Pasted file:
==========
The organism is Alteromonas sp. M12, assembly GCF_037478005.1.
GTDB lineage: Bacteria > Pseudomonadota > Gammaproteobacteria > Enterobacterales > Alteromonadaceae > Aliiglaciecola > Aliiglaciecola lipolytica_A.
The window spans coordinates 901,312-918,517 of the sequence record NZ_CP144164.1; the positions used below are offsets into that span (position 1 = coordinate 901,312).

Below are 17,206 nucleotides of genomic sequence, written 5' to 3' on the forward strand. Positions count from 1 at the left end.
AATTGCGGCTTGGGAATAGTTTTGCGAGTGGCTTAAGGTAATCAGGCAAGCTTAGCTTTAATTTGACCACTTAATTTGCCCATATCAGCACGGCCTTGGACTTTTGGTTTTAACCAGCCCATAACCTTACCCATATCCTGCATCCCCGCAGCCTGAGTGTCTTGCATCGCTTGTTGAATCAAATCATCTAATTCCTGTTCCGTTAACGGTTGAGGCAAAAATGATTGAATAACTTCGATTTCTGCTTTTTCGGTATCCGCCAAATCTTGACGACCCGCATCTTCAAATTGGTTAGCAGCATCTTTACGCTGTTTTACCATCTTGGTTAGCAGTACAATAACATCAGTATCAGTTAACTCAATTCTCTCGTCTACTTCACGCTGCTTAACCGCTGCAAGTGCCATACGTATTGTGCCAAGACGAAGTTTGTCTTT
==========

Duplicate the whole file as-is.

The organism is Alteromonas sp. M12, assembly GCF_037478005.1.
GTDB lineage: Bacteria > Pseudomonadota > Gammaproteobacteria > Enterobacterales > Alteromonadaceae > Aliiglaciecola > Aliiglaciecola lipolytica_A.
The window spans coordinates 901,312-918,517 of the sequence record NZ_CP144164.1; the positions used below are offsets into that span (position 1 = coordinate 901,312).

Below are 17,206 nucleotides of genomic sequence, written 5' to 3' on the forward strand. Positions count from 1 at the left end.
AATTGCGGCTTGGGAATAGTTTTGCGAGTGGCTTAAGGTAATCAGGCAAGCTTAGCTTTAATTTGACCACTTAATTTGCCCATATCAGCACGGCCTTGGACTTTTGGTTTTAACCAGCCCATAACCTTACCCATATCCTGCATCCCCGCAGCCTGAGTGTCTTGCATCGCTTGTTGAATCAAATCATCTAATTCCTGTTCCGTTAACGGTTGAGGCAAAAATGATTGAATAACTTCGATTTCTGCTTTTTCGGTATCCGCCAAATCTTGACGACCCGCATCTTCAAATTGGTTAGCAGCATCTTTACGCTGTTTTACCATCTTGGTTAGCAGTACAATAACATCAGTATCAGTTAACTCAATTCTCTCGTCTACTTCACGCTGCTTAACCGCTGCAAGTGCCATACGTATTGTGCCAAGACGAAGTTTGTCTTT